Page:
Your revenue number is at risk without a concerted effort to bring strategy and execution into alignment.

It’s no coincidence growth executives in the top 22 percent of companies always make their number in a predictable, hassle-free way. They accomplish this by working on strategy and execution in unison.

 

Executives who focus only on strategy often suffer from periodic short-term revenue misses. They sound good but they don’t produce. Other executives concentrate on execution and suffer from periodic long-term revenue misses. They go from hero to zero quickly.

 

Both cases put your revenue number at risk by focusing too heavily on either strategy or execution. Boards and shareholders become frustrated, and question whether you can consistently make your number. Pretty soon you’re looking for a new job.

 

What sets top growth executives apart? They emphasize the importance of making a crisp distinction between strategy and tactics. Simply put, strategy involves doing the right things; tactics involve doing things right. And they align their corporate, product, marketing, and sales functions accordingly.

 

For example, determining whether your company’s competitive advantage is price, product, or customer experience is a strategic decision. The answer should guide your investments in time, money, and resources. In turn, your sales process, the tactics you execute, will be driven by different requirements and capabilities needed to achieve each different competitive objective: price, product, or customer experience.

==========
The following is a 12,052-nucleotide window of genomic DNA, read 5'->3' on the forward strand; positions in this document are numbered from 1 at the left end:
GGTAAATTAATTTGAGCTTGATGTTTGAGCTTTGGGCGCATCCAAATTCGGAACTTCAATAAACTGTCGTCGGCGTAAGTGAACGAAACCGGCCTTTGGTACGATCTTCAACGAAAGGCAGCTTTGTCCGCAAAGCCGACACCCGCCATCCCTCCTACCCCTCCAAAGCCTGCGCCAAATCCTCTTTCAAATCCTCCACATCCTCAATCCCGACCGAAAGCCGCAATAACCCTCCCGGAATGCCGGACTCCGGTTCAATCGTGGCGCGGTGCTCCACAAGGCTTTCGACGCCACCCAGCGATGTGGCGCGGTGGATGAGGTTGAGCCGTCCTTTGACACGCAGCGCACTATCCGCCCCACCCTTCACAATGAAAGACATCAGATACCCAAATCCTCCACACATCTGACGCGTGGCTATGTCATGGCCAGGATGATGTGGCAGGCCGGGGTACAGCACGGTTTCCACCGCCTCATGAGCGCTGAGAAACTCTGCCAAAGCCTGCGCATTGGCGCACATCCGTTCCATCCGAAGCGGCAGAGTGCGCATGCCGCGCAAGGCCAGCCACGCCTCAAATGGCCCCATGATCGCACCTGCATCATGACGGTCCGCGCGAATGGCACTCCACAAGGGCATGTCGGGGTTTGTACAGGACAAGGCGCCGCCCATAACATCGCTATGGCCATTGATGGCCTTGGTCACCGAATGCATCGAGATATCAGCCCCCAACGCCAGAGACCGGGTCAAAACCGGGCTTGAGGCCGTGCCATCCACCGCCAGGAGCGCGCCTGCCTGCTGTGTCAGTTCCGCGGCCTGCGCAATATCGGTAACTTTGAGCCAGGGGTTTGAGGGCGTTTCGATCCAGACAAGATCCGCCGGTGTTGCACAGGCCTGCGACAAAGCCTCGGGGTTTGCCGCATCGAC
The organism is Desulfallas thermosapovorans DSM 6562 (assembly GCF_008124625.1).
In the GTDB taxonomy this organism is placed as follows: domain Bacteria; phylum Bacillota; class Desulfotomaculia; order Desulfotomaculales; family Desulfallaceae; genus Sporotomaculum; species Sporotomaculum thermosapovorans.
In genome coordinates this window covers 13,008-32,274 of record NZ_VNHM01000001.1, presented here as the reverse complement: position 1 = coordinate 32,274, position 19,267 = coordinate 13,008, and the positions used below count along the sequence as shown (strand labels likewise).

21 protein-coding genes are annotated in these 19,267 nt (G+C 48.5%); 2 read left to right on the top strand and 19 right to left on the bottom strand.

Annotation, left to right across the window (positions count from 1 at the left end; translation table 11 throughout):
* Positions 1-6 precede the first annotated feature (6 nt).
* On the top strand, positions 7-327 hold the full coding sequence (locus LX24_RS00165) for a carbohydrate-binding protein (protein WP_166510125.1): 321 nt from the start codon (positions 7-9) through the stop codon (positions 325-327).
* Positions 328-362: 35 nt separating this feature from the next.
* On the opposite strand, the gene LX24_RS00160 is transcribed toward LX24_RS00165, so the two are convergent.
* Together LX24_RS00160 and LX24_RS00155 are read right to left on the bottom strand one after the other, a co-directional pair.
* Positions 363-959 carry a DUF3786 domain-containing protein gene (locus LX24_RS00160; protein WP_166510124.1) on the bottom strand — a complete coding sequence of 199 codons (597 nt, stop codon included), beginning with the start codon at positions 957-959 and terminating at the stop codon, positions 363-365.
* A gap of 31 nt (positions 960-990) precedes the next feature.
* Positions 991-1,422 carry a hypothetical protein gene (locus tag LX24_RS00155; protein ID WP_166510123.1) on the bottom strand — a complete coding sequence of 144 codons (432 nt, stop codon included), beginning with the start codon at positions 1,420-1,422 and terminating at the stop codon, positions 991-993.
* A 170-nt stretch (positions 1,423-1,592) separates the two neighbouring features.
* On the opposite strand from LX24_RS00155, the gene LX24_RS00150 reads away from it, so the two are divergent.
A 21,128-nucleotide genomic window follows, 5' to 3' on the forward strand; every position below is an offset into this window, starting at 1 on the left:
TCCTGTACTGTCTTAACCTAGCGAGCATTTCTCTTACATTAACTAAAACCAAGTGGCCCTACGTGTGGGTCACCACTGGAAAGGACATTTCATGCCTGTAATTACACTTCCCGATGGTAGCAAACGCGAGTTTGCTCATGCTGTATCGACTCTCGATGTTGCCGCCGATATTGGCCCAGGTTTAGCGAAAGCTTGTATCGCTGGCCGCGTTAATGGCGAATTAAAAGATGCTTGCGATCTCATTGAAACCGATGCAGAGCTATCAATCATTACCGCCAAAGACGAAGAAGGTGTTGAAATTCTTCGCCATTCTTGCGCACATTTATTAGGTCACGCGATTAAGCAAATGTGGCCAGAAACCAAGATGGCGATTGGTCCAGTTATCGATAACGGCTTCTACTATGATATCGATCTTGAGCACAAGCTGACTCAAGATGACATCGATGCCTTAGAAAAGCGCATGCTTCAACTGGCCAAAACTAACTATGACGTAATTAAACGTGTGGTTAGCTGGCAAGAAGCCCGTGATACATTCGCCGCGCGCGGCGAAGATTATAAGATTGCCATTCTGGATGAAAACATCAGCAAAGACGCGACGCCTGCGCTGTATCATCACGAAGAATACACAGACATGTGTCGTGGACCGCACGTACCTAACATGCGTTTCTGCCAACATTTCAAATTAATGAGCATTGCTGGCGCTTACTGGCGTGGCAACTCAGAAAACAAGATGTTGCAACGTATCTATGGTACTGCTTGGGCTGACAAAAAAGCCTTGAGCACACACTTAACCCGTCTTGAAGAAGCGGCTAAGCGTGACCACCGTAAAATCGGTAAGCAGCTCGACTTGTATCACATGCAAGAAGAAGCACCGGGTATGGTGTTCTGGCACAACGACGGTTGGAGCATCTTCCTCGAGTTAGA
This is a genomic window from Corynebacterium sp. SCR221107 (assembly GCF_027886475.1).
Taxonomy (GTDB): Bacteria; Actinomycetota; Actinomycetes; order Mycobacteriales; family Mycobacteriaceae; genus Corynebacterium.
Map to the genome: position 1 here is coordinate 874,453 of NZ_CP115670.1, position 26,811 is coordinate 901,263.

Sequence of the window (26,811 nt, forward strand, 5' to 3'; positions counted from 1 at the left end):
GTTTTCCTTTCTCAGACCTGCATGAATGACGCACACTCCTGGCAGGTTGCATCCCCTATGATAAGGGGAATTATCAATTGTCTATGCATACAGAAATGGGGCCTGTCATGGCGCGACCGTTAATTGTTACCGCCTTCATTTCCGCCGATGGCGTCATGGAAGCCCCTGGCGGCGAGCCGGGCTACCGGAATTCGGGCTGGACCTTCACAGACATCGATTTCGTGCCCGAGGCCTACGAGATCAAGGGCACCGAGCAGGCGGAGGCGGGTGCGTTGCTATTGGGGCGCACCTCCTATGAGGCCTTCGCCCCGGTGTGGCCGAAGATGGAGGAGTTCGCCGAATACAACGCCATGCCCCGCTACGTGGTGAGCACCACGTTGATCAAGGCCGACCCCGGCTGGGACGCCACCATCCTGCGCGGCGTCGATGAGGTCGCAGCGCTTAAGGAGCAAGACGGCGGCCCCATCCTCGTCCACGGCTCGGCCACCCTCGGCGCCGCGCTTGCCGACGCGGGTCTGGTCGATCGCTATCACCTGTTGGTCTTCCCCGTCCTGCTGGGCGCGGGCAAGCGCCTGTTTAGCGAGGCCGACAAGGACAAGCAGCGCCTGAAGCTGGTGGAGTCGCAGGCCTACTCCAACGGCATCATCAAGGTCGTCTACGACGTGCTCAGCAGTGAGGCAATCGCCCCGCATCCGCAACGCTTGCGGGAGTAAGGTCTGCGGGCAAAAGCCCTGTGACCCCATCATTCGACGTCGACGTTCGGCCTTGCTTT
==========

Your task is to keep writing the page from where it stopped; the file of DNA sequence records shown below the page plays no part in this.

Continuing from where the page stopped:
Assessing Potential Outcomes

 

A masterful blend of strategy and execution is the difference between consistently making or missing your number. The strategy-tactics matrix is a tool for assessing your company across four quadrants to determine four potential outcomes: thrive, survive, die slowly, die quickly.

 

Tactics and Strategy

 

1. You will thrive. A brilliant plan that is executed brilliantly results in remarkable outcomes. Think of Apple, Amazon.com, or Southwest Airlines. The leadership, their employees, and in many cases their customers have a high degree of clarity about those companies’ strategies. As a result, their product, marketing, and sales functions are aligned to execute tactics effectively in support of those clear strategies.

 

2. You will survive. A brilliant plan that is executed poorly results in survival, but you will not thrive and reach your potential. Think of Tesla or Starbucks. They have well-defined strategies, but inefficient tactics to execute them. As Tesla and Starbucks drive their tactics more efficiently, it is certainly possible for them to thrive.

 

3. You will die slowly. A poor plan that is executed poorly results in a slow death. Think of BlackBerry or Sears. Both still exist, but are shells of what they once were. Their strategies are ineffective and the tactics in place to execute against those strategies are inefficient. Even if BlackBerry or Sears were to suddenly revamp their strategies, they also would need to execute tactics much more effectively to thrive.